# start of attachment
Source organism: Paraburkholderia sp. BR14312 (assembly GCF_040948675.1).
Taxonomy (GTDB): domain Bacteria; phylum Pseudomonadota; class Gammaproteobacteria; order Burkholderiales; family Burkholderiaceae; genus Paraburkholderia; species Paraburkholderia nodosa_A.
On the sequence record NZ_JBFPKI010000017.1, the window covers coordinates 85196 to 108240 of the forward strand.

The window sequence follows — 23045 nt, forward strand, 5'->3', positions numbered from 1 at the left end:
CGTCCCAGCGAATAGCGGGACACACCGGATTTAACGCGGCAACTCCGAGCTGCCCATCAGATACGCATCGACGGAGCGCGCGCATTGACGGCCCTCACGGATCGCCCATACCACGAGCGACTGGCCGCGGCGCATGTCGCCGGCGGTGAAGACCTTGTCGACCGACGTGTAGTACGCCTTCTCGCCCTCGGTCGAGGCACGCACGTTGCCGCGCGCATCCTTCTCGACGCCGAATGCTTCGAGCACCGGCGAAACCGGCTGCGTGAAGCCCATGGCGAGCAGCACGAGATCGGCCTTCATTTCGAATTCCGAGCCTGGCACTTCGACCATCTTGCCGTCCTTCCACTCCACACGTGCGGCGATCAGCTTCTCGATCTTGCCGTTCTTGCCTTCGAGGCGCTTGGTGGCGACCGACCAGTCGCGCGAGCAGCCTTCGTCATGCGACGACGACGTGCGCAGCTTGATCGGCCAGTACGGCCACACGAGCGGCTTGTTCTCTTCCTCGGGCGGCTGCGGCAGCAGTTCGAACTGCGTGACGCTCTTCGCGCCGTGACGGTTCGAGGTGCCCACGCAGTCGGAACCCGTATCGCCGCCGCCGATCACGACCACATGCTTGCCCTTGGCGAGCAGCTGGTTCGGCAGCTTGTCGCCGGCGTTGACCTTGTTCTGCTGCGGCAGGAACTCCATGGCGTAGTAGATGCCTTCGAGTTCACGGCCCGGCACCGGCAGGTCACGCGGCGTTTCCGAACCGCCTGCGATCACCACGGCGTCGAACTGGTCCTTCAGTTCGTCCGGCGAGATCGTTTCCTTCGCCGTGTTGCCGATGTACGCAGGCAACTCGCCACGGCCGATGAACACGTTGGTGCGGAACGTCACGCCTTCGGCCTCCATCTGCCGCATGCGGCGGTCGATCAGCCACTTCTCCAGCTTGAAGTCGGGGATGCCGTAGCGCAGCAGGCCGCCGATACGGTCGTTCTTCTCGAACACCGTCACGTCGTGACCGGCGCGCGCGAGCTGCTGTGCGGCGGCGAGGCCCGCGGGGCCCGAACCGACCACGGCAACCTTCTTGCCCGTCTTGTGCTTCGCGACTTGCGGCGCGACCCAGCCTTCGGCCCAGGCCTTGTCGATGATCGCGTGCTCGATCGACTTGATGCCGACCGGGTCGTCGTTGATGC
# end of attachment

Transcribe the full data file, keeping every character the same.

Source organism: Paraburkholderia sp. BR14312 (assembly GCF_040948675.1).
Taxonomy (GTDB): domain Bacteria; phylum Pseudomonadota; class Gammaproteobacteria; order Burkholderiales; family Burkholderiaceae; genus Paraburkholderia; species Paraburkholderia nodosa_A.
On the sequence record NZ_JBFPKI010000017.1, the window covers coordinates 85196 to 108240 of the forward strand.

The window sequence follows — 23045 nt, forward strand, 5'->3', positions numbered from 1 at the left end:
CGTCCCAGCGAATAGCGGGACACACCGGATTTAACGCGGCAACTCCGAGCTGCCCATCAGATACGCATCGACGGAGCGCGCGCATTGACGGCCCTCACGGATCGCCCATACCACGAGCGACTGGCCGCGGCGCATGTCGCCGGCGGTGAAGACCTTGTCGACCGACGTGTAGTACGCCTTCTCGCCCTCGGTCGAGGCACGCACGTTGCCGCGCGCATCCTTCTCGACGCCGAATGCTTCGAGCACCGGCGAAACCGGCTGCGTGAAGCCCATGGCGAGCAGCACGAGATCGGCCTTCATTTCGAATTCCGAGCCTGGCACTTCGACCATCTTGCCGTCCTTCCACTCCACACGTGCGGCGATCAGCTTCTCGATCTTGCCGTTCTTGCCTTCGAGGCGCTTGGTGGCGACCGACCAGTCGCGCGAGCAGCCTTCGTCATGCGACGACGACGTGCGCAGCTTGATCGGCCAGTACGGCCACACGAGCGGCTTGTTCTCTTCCTCGGGCGGCTGCGGCAGCAGTTCGAACTGCGTGACGCTCTTCGCGCCGTGACGGTTCGAGGTGCCCACGCAGTCGGAACCCGTATCGCCGCCGCCGATCACGACCACATGCTTGCCCTTGGCGAGCAGCTGGTTCGGCAGCTTGTCGCCGGCGTTGACCTTGTTCTGCTGCGGCAGGAACTCCATGGCGTAGTAGATGCCTTCGAGTTCACGGCCCGGCACCGGCAGGTCACGCGGCGTTTCCGAACCGCCTGCGATCACCACGGCGTCGAACTGGTCCTTCAGTTCGTCCGGCGAGATCGTTTCCTTCGCCGTGTTGCCGATGTACGCAGGCAACTCGCCACGGCCGATGAACACGTTGGTGCGGAACGTCACGCCTTCGGCCTCCATCTGCCGCATGCGGCGGTCGATCAGCCACTTCTCCAGCTTGAAGTCGGGGATGCCGTAGCGCAGCAGGCCGCCGATACGGTCGTTCTTCTCGAACACCGTCACGTCGTGACCGGCGCGCGCGAGCTGCTGTGCGGCGGCGAGGCCCGCGGGGCCCGAACCGACCACGGCAACCTTCTTGCCCGTCTTGTGCTTCGCGACTTGCGGCGCGACCCAGCCTTCGGCCCAGGCCTTGTCGATGATCGCGTGCTCGATCGACTTGATGCCGACCGGGTCGTCGTTGATGC